Thursday, October 25, 2007

Rory Stewart and measurement

This is Rory Stewart, author of two of the more interesting books I've read recently, The Places In Between and Occupational Hazards.

Stewart has had an interesting life, in the Confucian sense. TPIB is about his walk across 800km of central Afghanistan in early 2002 (um, yes, mountainous territory, winter, walking. On his feet - what a nutter - admirable, but a nutter). He took five weeks covering between 20 and 30 km a day. The book is fascinating for his encounters with Afghans, for the sights he sees and the big picture, the awareness he has of history, not just immediate history, but also the long-distant past where great empires and kingdoms flourished and now are looted lacunae in our records. Ozymandias in action.

His second book, Occupational Hazards is more immediate and even sadder: it details the months he spent as a representative of the Coalition Authority prior to the handover of power to Iraqis in two provinces, Maysan and Dhi Qar. It is a fascinating account of the frustrations, obstacles and attacks endured by Coalition officials and their genuine attempts to impose order, develop economies and encourage the rule of law in parts of Iraq.

One of the points Stewart makes that struck me most was the following: "the policy debate on Iraq remains obsessed with measurement and is expressed in words, which are as strident as the numbers are pedantic and as meaningless."

This leapt out at me, because I think that the bean-counters have taken over the asylum, not just in Iraq but in so many areas of political policy. And their defence against discovering that they are in the asylum is to count all the more frenziedly. I was talking with colleagues about performance targets in UK schools, where students who achieved the top grade of an A* at GCSE were identified as -1 in terms of the "value-added" measures applied to the school...There is no getting your head round that one, don't even bother.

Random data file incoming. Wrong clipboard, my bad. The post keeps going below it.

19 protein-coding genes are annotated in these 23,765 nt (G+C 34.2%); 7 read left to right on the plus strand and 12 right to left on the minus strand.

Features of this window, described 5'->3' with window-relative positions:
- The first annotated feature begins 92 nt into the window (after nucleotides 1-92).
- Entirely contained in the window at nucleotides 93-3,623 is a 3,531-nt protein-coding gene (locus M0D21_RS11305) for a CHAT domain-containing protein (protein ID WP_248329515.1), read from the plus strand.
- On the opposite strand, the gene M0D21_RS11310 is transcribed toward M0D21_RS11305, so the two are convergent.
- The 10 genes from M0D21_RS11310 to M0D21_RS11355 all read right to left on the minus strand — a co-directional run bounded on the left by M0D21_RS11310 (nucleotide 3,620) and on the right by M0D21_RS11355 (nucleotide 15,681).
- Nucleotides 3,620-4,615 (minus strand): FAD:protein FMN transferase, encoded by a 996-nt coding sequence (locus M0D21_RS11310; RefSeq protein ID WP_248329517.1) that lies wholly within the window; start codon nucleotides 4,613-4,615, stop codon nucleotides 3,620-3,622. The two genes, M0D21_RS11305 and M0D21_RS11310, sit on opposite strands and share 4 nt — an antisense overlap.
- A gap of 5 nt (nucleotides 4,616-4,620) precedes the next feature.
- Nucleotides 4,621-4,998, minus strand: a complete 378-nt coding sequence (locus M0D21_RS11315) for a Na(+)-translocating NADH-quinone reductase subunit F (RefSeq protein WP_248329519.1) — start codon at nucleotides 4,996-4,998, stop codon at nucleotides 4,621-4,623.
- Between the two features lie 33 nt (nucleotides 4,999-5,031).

Personally, I enjoy statistics, I've always quite enjoyed them since I trained up as a journalist in my early 20s, largely because I was guided by an economist who understood when the numbers were being played with and could explain the techniques used to obfuscate, obscure and confuse. So my sceptic's instinct is usually roused whenever people produce graphs and charts and rankings. Stewart highlights the nonsense when he comments on the way UN and World Bank and Pentagon statistics and data have been processed to produce "a global comparative index on civil and political rights". It's a mix of all sorts of information, from how many newspapers a regime has closed to levels of police brutality. But I don't need the comparative index to tell me that conditions in Burma and Zimbabwe are shit, whereas conditions in Chavez's Venezuela are not too shit, but the signs are getting a little ominous. And the comparative index is perhaps an interesting way to defuse the moral twinges in the corporate world about doing business with a dodgy regime - "well, their rating is only 120, that's not sooooo bad." Actually, I am not too sure that the multi-nationals which make their living out of doing business with dodgy regimes are capable of moral twinges. I can quite easily imagine a completely fish-eyed response from most board-room directors when asked if they have experienced a moral twinge about the deals they've cut. It's only when shareholders and NGOs make a crisis out of a deal that the moral twinges manifest themselves.

We use our data (we sophisticated westerners) to shield ourselves from the necessity of confronting the consequences of our decision-making. Making decisions whether it is about the health service or education or Iraq or NATO in Afghanistan involves moral choices because the decisions have, eventually, a direct impact on the lives of other humans. But that is perhaps too raw a reality for our politicians and bureaucrats to deal with. Measuring is easier, tidier, cleaner, neater. Decisions based on measurements require less coherent defence - you just point at the bean-counters and say, "well, that's what they came up with as a baseline indicator" or some such equivalent hooey.

I like measurements - I've just found out my son is 155 cm tall and 51k in weight, in the 98th percentile for his age range - and I'm glad that Galileo worked out what a second was, but I don't like being in thrall to measurements, which is where we are headed. We spend so much time measuring and counting that we forget to look at each other as individuals, as humans. A point that Stewart never forgets, in the midst of spending millions for the reconstruction of Iraq.

1 comment:

Anonymous said...

thanks exchange for this tips